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Planning validation requirements: Moving to a planning statement approach instead of checklists

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We are delighted to publish the second of two reports from our cross-sector working group on the planning system.

This is the second of two reports on the planning system published by a cross-sector working group convened by The Housing Forum.

Local planning authorities often require a wide range of information from planning applicants at different stages of the planning process. In particular, they are required to maintain a validation checklist and to update it at least every two years.

The breadth of planning policy coverage has grown significantly over the last decade or so and this has resulted in the need for a significant body of evidence to be submitted as part of major planning applications (residential schemes of 10+ homes) in particular.

Requiring a large amount of information at an early stage increases the workload for planning applicants and officers and leads to changes further down the line, undermining community confidence.

Validation checklists

Of the 30 local planning authorities sampled, only 11 had checklists dated within the last two years (the National Planning Policy Framework requirement). A further 10 had checklists which were between 2 and 5 years old. We also found that:

  • In total, 119 different types of documents were asked for across the 21 local planning authorities whose checklists were reviewed.
  • Individual local planning authorities had between 21 and 42 documents required for all planning applications. This rose to between 32 and 79 documents when including documents required for some types of application only.
  • Documents such as affordable housing statements and transport assessments were almost always required. In contrast, a total of 40 different types of document were asked for by only one local planning authority each.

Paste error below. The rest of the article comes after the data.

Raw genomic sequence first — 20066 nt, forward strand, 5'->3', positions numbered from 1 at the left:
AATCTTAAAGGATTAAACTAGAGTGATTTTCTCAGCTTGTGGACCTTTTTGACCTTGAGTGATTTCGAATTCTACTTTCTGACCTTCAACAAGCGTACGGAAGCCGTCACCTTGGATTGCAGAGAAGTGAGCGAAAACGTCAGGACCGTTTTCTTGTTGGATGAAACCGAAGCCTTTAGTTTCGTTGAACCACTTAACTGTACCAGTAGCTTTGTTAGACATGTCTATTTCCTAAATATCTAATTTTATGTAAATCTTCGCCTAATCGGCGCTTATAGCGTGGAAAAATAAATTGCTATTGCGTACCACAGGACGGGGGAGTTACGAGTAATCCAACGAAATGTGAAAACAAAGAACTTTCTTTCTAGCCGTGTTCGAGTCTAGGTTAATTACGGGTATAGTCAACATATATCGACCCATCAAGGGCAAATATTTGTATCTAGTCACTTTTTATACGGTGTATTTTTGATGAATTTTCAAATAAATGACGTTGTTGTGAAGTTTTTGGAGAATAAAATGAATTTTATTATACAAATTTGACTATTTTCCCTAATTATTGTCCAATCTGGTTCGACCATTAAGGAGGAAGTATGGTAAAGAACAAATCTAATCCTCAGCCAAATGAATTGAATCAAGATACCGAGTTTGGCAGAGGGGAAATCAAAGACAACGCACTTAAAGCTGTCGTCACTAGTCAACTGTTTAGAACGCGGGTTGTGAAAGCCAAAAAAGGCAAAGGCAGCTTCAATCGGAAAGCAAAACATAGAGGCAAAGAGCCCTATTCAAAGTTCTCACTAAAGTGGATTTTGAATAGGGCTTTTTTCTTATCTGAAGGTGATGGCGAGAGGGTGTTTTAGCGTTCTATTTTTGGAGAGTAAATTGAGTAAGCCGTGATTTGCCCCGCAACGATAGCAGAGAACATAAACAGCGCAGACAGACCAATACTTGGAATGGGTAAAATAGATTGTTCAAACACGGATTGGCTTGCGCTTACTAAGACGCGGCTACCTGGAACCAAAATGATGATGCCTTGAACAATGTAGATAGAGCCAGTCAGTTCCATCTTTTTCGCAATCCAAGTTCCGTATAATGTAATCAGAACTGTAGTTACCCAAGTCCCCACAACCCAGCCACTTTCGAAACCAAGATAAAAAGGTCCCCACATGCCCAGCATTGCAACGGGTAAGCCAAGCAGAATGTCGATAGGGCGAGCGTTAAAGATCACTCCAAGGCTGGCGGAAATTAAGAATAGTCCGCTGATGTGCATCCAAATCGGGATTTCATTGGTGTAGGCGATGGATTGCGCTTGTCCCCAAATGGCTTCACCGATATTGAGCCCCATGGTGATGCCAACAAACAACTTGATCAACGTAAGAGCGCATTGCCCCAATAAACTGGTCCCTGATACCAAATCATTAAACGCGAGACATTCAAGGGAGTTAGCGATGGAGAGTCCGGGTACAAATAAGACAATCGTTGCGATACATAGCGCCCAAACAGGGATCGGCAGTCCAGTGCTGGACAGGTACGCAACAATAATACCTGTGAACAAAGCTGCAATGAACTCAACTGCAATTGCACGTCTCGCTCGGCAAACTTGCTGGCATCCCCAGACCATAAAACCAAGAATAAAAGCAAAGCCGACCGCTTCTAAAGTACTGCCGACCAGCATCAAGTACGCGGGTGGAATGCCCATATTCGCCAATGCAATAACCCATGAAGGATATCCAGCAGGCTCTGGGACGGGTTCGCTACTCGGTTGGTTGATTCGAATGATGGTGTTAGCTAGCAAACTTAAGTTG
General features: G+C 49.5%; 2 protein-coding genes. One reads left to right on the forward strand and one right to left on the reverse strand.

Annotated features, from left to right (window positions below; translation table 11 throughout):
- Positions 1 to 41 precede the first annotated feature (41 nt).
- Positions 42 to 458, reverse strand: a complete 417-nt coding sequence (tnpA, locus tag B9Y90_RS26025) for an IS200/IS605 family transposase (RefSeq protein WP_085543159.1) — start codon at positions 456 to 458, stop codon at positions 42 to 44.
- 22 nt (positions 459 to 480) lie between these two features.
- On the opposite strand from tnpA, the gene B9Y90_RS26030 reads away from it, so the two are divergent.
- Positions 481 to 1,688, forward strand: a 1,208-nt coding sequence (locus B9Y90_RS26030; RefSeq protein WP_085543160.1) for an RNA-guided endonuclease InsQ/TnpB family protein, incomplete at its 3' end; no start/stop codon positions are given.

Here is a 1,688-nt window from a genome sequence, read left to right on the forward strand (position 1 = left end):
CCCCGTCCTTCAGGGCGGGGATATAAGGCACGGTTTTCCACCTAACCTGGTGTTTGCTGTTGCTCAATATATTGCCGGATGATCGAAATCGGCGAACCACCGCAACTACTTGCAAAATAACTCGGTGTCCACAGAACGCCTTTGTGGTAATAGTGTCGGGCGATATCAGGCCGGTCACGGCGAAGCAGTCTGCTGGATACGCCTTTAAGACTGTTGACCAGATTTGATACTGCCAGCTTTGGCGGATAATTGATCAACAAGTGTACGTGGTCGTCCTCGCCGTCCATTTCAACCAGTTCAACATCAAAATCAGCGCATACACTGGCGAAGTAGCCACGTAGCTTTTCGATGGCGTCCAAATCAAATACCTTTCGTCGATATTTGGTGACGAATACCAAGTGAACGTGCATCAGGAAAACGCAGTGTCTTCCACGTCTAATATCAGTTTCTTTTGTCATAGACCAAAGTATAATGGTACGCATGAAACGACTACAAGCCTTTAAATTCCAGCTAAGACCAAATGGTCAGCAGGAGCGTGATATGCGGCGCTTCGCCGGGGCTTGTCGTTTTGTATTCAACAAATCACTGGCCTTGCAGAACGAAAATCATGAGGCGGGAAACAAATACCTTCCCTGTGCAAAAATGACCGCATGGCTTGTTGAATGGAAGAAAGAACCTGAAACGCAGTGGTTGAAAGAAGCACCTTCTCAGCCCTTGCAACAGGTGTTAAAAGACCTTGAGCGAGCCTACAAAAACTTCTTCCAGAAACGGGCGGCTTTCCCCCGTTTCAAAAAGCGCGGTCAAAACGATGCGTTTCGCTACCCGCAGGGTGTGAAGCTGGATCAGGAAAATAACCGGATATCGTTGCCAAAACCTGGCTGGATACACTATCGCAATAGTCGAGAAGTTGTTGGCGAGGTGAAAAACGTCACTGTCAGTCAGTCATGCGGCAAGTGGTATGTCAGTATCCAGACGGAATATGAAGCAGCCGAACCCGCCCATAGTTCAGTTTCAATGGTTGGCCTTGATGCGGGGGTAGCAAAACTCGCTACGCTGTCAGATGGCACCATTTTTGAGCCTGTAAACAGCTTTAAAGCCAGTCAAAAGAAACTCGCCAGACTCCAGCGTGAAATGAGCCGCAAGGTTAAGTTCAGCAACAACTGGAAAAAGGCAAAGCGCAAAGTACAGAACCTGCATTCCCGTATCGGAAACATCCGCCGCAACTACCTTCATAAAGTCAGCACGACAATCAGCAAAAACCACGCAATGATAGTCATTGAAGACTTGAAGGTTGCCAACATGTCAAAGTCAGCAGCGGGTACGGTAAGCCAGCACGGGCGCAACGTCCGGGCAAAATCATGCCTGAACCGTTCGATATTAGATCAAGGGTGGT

Following these findings, The Housing Forum is calling for the government to replace validation checklists with a system based on planning statements.

To do this:

  • Government should review and update the national information requirements and widen their scope to provide consistency of information on key matters. This would enable the government to remove the requirement for local planning authorities to publish a list of local validation requirements.
  • Government should build on the evidence collated by The Housing Forum in this report to undertake a root and branch review of current local information requirements to establish whether the planning system is the right mechanism for each.
  • Government should encourage the use of summary templates for the submission of evidence with signposting to where in the more detailed associated evidence. The justification for the findings can be found.
  • Government should reduce the disproportionate burden on ‘small major’ schemes by increasing the threshold for the definition of ‘major’ and ‘minor’ applications or introducing a three-tiered structure of small, medium and large applications.

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Read the full report for practical insights and analysis.